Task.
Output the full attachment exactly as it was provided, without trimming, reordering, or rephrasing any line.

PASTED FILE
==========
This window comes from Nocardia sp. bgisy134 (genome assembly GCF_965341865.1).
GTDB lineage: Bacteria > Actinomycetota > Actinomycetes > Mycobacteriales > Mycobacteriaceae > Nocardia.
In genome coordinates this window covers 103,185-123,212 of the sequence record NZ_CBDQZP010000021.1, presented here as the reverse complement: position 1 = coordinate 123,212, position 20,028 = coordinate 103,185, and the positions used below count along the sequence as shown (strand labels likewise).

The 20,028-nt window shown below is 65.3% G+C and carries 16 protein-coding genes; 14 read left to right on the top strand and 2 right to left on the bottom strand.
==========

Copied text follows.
This window comes from Nocardia sp. bgisy134 (genome assembly GCF_965341865.1).
GTDB lineage: Bacteria > Actinomycetota > Actinomycetes > Mycobacteriales > Mycobacteriaceae > Nocardia.
In genome coordinates this window covers 103,185-123,212 of the sequence record NZ_CBDQZP010000021.1, presented here as the reverse complement: position 1 = coordinate 123,212, position 20,028 = coordinate 103,185, and the positions used below count along the sequence as shown (strand labels likewise).

The 20,028-nt window shown below is 65.3% G+C and carries 16 protein-coding genes; 14 read left to right on the top strand and 2 right to left on the bottom strand.